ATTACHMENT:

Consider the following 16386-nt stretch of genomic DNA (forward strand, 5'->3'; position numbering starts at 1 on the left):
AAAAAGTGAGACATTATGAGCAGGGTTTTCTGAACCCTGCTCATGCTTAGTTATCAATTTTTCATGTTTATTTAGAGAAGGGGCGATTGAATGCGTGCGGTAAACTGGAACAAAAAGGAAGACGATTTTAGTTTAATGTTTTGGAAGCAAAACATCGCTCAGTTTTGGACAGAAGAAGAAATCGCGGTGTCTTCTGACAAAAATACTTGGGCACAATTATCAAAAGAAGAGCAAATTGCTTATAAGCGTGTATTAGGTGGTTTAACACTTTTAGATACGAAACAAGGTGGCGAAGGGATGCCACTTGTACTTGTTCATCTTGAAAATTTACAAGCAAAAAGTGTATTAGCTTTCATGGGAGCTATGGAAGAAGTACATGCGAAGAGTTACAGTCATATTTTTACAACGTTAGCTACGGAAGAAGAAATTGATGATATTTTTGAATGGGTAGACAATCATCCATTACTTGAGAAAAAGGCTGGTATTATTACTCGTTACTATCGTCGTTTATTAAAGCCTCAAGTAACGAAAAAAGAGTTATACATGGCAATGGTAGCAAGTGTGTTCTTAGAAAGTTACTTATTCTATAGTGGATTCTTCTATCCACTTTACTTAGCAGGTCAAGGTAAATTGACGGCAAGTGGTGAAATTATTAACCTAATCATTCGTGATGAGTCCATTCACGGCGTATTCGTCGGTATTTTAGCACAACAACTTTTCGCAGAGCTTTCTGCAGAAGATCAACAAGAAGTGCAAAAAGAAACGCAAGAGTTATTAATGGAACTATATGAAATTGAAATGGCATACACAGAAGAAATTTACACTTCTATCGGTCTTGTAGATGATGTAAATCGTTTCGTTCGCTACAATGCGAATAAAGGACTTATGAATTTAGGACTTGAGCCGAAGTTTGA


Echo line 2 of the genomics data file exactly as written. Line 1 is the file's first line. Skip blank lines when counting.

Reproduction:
AAAAAGTGAGACATTATGAGCAGGGTTTTCTGAACCCTGCTCATGCTTAGTTATCAATTTTTCATGTTTATTTAGAGAAGGGGCGATTGAATGCGTGCGGTAAACTGGAACAAAAAGGAAGACGATTTTAGTTTAATGTTTTGGAAGCAAAACATCGCTCAGTTTTGGACAGAAGAAGAAATCGCGGTGTCTTCTGACAAAAATACTTGGGCACAATTATCAAAAGAAGAGCAAATTGCTTATAAGCGTGTATTAGGTGGTTTAACACTTTTAGATACGAAACAAGGTGGCGAAGGGATGCCACTTGTACTTGTTCATCTTGAAAATTTACAAGCAAAAAGTGTATTAGCTTTCATGGGAGCTATGGAAGAAGTACATGCGAAGAGTTACAGTCATATTTTTACAACGTTAGCTACGGAAGAAGAAATTGATGATATTTTTGAATGGGTAGACAATCATCCATTACTTGAGAAAAAGGCTGGTATTATTACTCGTTACTATCGTCGTTTATTAAAGCCTCAAGTAACGAAAAAAGAGTTATACATGGCAATGGTAGCAAGTGTGTTCTTAGAAAGTTACTTATTCTATAGTGGATTCTTCTATCCACTTTACTTAGCAGGTCAAGGTAAATTGACGGCAAGTGGTGAAATTATTAACCTAATCATTCGTGATGAGTCCATTCACGGCGTATTCGTCGGTATTTTAGCACAACAACTTTTCGCAGAGCTTTCTGCAGAAGATCAACAAGAAGTGCAAAAAGAAACGCAAGAGTTATTAATGGAACTATATGAAATTGAAATGGCATACACAGAAGAAATTTACACTTCTATCGGTCTTGTAGATGATGTAAATCGTTTCGTTCGCTACAATGCGAATAAAGGACTTATGAATTTAGGACTTGAGCCGAAGTTTGA